He sat there, debating whether or not to go out to sea. The weather was fair enough, but he could not decide, as he sat there, debating, whether or not the effort it would take would be worth it.
He was, after all, an old man now and his muscles, big as they were from oaring himself over such great distances, still ached.
Though unlikely, he hoped something had change and couldn’t risk not knowing, of missing his chance.
They first met a great many years ago, long before any sign of time wrinkled their flesh or greyed their hair. Little time passed before they fell in love. Looking back on it, there, as he pondered, he remembered first falling in love at the sight of the little corner of her lip tighten in an almost imperceptible curl. Sometimes he even recognized it when he, out on the open ocean, paused to take a breath and the water eddied that all too familiar way it did around the oar.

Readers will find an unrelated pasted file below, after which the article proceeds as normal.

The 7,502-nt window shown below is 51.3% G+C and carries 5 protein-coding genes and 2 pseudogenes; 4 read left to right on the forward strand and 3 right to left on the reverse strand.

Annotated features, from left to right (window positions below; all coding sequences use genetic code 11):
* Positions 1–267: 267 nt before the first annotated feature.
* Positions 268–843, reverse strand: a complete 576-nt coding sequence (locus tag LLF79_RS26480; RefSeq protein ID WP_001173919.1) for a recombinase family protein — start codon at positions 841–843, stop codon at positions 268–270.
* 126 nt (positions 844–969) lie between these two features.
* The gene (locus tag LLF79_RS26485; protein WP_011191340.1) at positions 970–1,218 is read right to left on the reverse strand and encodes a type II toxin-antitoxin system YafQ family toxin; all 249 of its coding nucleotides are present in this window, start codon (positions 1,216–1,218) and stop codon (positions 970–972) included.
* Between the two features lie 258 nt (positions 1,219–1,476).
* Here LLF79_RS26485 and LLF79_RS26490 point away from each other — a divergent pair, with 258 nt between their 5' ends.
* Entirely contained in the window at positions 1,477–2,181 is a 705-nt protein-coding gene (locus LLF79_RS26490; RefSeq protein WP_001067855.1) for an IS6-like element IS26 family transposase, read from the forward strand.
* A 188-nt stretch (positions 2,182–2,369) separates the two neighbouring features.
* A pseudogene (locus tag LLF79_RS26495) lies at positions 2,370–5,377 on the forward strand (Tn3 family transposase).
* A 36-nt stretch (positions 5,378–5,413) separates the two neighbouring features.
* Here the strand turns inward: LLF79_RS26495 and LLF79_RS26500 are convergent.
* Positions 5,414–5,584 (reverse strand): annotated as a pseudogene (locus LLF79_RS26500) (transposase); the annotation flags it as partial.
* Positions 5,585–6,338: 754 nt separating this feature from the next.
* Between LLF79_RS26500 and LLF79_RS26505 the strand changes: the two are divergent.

Then one day she moved away, found herself an island, she who required space.
So he set out to find her and find her he did, there upon a large hill at the island’s center. He saw her first, smiled and waved, then let his eyes fall to the stone wall she’d begun to erect around her little island.
He sailed around the island, seeking a place he might dock, but found none. He called out to her, but the waves, crashing upon the wall as they did, drowned him out and he, chin to chest, rowed the great distance back home.
Day after day, he went to her, his love, only to find the wall that much taller until one day, after many a year of going out just to see her from his little dinghy, he found the wall she’d built had outgrown the hill.
The years went by and he hoped by then the waves, much like his efforts, would have eroded the wall just enough he could squeeze through.
But it never did.
And so he sat, debating whether or not to go out to sea.